Can Money Market Accounts Lose Money?

Read our Advertiser Disclosure.
Contributor, Benzinga
December 13, 2022

A money market account is an account that offers interest like a savings account, but typically with higher interest rates. These accounts often have higher minimum balance requirements and may offer limited check-writing capabilities. 

Money market accounts are Federal Deposit Insurance Corporation (FDIC)-insured (up to $250,000) and are considered a low-risk savings option

But the question is, can a money market account lose money?

This article dives into whether investors can incur losses with this low-risk asset class. 

Can Money Market Accounts Lose Money?

A money market account could possibly lose value, but it is not a common occurrence. Although considered a safe investment like Certificate of Deposits (CDs), Treasury bills and other types of cash investments, remote possibilities exist in which you could lose money with a money market investment. 

Let's dive in. 

How Do Money Market Accounts Lose Money?

Money market accounts are considered low-risk investment products. These accounts are typically backed by the FDIC, which insures the accounts up to $250,000.

But in some instances, you could lose some of your money because of the following reasons:

Investment risk: Money market accounts typically invest in low-risk securities such as government bonds and short-term corporate debt. While these investments are considered safe, some level of minimal risk is involved. For example, if the issuer of the bonds or debt in which the money market account is invested defaults on their payments, the value of the money market account could decline. 

Money market funds: Money market funds are pooled funds that invest in low-risk securities, managed by an asset manager. Though money market accounts are FDIC-insured, money market funds are not.

Overdraft by owner: Money market accounts can lose money if the account holder withdraws more than the maximum amount of funds allowed in a given month, resulting in a penalty fee.

Below minimum balance: Similarly, withdrawing more than the set minimum deposit amount will attract penalty fees. Money market accounts have higher interest rates than regular savings accounts, and the providing institution would want to cover the costs that come with these higher rates.

Inflation: Money market accounts are subject to inflation risk, which means that the purchasing power of the money in the account could decrease over time if inflation outpaces the interest earned on the account.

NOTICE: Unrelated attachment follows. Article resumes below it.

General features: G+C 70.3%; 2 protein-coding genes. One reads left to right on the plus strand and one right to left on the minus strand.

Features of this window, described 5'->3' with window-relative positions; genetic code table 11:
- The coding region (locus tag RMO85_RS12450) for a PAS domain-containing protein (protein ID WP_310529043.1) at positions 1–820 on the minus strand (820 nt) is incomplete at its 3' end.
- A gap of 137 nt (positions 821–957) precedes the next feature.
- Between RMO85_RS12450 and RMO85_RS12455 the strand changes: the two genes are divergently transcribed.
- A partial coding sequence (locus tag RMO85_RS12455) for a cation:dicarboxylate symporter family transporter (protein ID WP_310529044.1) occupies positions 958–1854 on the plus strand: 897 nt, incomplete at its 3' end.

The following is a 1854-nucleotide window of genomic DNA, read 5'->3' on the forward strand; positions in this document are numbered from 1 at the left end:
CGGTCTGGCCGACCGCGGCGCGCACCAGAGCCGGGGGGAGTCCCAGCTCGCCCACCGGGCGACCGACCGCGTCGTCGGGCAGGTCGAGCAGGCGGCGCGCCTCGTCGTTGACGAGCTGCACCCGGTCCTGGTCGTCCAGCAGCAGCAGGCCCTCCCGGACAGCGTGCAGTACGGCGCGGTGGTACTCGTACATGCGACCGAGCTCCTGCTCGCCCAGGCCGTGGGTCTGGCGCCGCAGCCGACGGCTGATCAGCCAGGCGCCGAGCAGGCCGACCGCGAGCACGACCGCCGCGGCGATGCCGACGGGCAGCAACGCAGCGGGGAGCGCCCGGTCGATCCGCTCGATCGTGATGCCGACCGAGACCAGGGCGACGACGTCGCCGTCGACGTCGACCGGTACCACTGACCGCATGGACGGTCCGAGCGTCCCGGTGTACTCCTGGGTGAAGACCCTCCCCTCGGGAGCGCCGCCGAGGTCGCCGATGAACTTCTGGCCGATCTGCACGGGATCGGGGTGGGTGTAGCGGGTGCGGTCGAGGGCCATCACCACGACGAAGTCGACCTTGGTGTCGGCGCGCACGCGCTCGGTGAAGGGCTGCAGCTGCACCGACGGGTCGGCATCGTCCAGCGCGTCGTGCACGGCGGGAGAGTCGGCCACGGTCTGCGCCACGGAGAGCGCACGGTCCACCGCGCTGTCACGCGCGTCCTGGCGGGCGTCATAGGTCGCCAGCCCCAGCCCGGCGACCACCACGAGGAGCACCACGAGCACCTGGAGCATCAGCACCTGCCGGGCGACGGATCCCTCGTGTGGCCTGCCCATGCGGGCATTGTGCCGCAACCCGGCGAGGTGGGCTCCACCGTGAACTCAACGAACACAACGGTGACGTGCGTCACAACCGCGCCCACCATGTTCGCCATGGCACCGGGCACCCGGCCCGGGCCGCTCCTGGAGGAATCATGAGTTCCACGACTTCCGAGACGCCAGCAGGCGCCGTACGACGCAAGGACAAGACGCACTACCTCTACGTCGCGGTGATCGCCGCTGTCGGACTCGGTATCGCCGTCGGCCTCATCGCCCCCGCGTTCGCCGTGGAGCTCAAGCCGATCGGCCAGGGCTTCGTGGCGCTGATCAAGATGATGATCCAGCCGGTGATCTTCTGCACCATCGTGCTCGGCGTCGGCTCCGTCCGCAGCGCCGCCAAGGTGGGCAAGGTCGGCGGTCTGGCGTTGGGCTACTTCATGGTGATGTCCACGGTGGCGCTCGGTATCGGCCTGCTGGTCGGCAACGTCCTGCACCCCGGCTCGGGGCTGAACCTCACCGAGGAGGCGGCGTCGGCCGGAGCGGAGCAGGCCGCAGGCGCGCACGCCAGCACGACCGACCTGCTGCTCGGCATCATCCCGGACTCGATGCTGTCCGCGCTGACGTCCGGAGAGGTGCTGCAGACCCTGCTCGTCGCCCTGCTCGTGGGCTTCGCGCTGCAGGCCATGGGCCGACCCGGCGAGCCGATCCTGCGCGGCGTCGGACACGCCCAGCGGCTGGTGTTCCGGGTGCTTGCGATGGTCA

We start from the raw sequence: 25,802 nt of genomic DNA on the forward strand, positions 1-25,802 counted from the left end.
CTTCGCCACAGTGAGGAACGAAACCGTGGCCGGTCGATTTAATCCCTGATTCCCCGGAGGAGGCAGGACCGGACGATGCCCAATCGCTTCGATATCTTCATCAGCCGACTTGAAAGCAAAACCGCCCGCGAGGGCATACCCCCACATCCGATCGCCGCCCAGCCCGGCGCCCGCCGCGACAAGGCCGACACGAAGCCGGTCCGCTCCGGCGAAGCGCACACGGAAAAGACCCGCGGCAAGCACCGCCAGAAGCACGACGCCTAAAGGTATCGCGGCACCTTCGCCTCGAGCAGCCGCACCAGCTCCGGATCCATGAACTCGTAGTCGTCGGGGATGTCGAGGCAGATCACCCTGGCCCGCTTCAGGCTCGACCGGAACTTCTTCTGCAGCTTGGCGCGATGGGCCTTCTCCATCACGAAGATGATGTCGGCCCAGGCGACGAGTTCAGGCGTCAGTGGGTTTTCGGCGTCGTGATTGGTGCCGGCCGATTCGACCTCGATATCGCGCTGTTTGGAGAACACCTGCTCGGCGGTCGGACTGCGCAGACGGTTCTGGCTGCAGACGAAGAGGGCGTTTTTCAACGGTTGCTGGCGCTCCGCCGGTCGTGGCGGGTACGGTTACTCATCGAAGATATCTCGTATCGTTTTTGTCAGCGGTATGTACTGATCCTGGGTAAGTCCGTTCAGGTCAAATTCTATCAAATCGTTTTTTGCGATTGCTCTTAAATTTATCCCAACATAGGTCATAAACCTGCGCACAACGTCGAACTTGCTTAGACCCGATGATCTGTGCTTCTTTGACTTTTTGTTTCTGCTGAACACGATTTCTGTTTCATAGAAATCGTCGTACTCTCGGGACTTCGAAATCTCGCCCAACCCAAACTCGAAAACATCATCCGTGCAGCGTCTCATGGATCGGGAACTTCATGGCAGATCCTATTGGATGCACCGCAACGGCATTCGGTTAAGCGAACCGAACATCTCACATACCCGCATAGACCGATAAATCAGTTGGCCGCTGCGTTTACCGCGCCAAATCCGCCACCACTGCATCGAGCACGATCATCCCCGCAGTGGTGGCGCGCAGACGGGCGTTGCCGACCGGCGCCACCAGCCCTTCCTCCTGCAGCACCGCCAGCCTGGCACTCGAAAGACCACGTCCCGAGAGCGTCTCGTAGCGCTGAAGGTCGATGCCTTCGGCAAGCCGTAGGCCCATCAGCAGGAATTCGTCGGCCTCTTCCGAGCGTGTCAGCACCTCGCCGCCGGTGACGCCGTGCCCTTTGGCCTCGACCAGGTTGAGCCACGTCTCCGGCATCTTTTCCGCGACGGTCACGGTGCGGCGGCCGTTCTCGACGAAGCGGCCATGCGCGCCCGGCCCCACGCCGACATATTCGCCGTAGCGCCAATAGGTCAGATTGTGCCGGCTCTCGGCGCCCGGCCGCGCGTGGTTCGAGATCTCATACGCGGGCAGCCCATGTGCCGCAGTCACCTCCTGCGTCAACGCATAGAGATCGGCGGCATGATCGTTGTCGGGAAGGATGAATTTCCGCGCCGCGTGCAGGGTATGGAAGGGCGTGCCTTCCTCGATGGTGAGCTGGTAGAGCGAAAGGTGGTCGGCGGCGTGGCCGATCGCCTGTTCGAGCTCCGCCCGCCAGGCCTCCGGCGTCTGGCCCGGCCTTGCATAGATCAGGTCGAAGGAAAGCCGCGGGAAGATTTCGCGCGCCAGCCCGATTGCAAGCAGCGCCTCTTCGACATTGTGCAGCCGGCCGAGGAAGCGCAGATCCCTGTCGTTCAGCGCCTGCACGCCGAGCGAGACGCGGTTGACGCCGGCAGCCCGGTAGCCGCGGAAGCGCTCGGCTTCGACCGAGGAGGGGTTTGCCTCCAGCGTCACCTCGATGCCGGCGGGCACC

Fees: An increase in the fees charged on the money market account would reduce your balance.

How to Keep Cash in Your Money Market Account

Here are some tips for keeping cash in your money market account.

Make regular deposits: To keep your account balance growing, make regular deposits into your money market account. You can do this through automatic transfers from your checking account or by manually depositing money into the account.

Avoid withdrawing more than you deposit: If you withdraw more money than you deposit, you may be charged fees.

Keep your account balance above the minimum: Most money market accounts have minimum balance requirements. To avoid fees and maintain access to your account, make sure that your account balance stays above the minimum required amount.

Shop around for the best interest rates: Money market accounts with higher interest rates will help your account balance grow faster. Compare rates from different financial institutions to find the best one for your needs.

Set up automatic transfers: To ensure that you are making regular contributions to your money market account, you can set up automatic, recurring transfers from your checking account. This can make it easier to maintain a consistent balance and grow your savings.

Frequently Asked Questions

Q

What is the downside of a money market account?

A

One potential downside of a money market account is that it typically has lower interest rates than other types of investments, such as stocks or mutual funds. As a result, your money will grow more slowly in a money market account than it would in other types of investments. 

Q

How much money should you keep in a money market account?

A

The amount of cash you allocate to a money market account will depend on your financial situation and goals. In general, keeping enough money in a money market account is recommended to cover your short-term cash needs, such as emergency expenses or upcoming bills. 

Q

Are money market accounts at risk?

A

Money market accounts are generally considered to be a safe investment because they are FDIC-insured, which means that the funds in the account are backed by the full faith and credit of the United States government up to $250,000 per individual. 

About Anna Yen

Anna Yen, CFA is an investment writer with over two decades of professional finance and writing experience in roles within JPMorgan and UBS derivatives, asset management, crypto, and Family Money Map. She specializes in writing about investment topics ranging from traditional asset classes and derivatives to alternatives like cryptocurrency and real estate. Her work has been published on sites like Quicken and the crypto exchange Bybit.